Forester so knows its driver
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Personalisation of the interior of vehicles and infotaiment systems is de rigueur with a raft of artificial intelligence-style functions that not only will make you feel welcome but safe too.
Volkswagen NZ last year introduced Kiwis to individual settings when it launched the Tiguan SUV. You can have four accounts set up with “hundreds of options”, says the brand. They include your seat position, favourite radio stations and ambient lighting.
Mercedes-Benz NZ recently revealed the A-Class hatchback with the “hey Mercedes” linguatronic function that is like Siri for cars, controlling air conditioning, changing radio stations and directions. It also has Mercedes-Benz Unique Experience (MBUX) infotainment system that notes your daily route and habits and reminds you to do tasks.
Now Subaru New Zealand has joined the trend with the launch this month of the Forester SUV.
The range starts from $39,990 for the Sport that sits on 17-inch alloy wheels, before moving to the Sport Plus on 18-inch ($44,990) and the $47,490 Premium model that includes sunroof and leather upholstery as standard.
The fifth-generation Forester sits on Subaru’s all-new global platform while the Boxer engine has 90 per cent new components, giving a power output of 136kW (up 10kW) and 239Nm of torque.
The Forester is 19mm longer than the previous model (at 4637mm), 21mm wider (at 1817mm) and a 28mm greater wheelbase at 2667mm. It retains it turning radius of 5.4m — best in class.
The latest Forester has one powertrain — a 2.5-litre, direct injection petrol engine — and three variants. For the first time, a seven-speed automatic transmission with paddle shifts is available.
The new Forester also gets Subaru’s off-road system, X-Mode that includes hill descent, plus an updated EyeSight safety radar and camera system, and lane keep assist.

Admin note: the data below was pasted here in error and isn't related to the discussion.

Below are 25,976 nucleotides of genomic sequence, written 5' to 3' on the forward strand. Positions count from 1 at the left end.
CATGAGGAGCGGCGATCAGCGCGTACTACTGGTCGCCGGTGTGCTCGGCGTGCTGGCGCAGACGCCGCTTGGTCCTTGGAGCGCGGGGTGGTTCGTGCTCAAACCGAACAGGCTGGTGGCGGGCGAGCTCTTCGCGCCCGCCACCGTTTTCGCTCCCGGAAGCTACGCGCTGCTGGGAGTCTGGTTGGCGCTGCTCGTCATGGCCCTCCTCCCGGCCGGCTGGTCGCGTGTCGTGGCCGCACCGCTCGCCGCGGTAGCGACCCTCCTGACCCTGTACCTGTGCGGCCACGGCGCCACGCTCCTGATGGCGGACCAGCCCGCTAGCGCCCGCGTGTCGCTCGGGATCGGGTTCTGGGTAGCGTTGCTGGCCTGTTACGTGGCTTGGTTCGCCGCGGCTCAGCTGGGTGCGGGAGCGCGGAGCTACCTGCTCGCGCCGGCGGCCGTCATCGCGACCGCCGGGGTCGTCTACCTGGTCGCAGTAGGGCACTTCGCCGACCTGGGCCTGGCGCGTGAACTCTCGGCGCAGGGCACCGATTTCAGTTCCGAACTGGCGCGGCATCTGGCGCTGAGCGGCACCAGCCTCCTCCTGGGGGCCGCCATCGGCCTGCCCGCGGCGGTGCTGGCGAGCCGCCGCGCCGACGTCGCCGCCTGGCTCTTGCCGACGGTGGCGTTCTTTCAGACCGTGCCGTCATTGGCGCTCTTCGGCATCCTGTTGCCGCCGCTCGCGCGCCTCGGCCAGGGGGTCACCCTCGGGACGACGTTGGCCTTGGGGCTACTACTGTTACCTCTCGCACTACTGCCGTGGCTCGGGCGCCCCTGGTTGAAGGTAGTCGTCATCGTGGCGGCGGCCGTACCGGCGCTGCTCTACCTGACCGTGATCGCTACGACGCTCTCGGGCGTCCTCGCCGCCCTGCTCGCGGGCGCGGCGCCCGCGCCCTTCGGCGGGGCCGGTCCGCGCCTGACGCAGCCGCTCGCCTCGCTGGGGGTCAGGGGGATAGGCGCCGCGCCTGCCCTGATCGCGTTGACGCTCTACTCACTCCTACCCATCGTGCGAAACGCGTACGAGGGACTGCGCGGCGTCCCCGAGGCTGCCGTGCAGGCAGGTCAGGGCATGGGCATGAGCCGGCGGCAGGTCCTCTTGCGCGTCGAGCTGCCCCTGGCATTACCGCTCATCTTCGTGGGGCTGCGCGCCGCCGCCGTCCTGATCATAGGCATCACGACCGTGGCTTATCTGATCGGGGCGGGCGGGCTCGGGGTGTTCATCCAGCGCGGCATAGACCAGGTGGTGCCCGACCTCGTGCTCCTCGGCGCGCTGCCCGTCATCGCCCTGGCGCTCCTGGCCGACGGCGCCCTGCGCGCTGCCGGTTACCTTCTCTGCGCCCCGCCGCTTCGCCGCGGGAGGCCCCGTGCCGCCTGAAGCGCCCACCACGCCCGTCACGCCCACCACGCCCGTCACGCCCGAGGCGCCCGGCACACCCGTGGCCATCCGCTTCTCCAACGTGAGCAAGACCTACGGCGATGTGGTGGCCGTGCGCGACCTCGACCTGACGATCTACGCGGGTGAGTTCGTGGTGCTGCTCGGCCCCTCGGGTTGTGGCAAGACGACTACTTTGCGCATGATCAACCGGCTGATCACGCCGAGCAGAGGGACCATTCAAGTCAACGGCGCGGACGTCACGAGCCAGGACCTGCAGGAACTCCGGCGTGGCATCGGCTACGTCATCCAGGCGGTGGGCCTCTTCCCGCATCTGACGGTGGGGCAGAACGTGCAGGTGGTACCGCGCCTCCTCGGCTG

The Sport Plus and Premium Forester models also get auto reverse braking, so if you’re backing at between 1.5- and 15km/h and the car detects an imminent impact and you haven’t taken action, the vehicle will apply the brakes itself and alert you.
EyeSight — Subaru’s dual cameras located under the rear view mirror that scan the road for potential risks — now has a helper, the Driver Monitoring System (DMS) that is the next step in safety.
Fitted to the Sport Plus and Premium Forester, it uses facial recognition software in dash-mounted cameras that monitor the driver’s eyes and head for drowsiness or distraction, such as turning around to tell off the kids.
DMS can detect if the driver is getting drowsy by calculating the time ratio the driver’s eyes are closed.
The personalisation of DMS works by scanning your face when you sit in driver’s seat then welcomes you before setting your seat, mirrors and air conditioning to your setting.
DMS can register up to five drivers and is the next level in assistance while also being impressive for a vehicle of this price range. Many premium brands do not having this technology.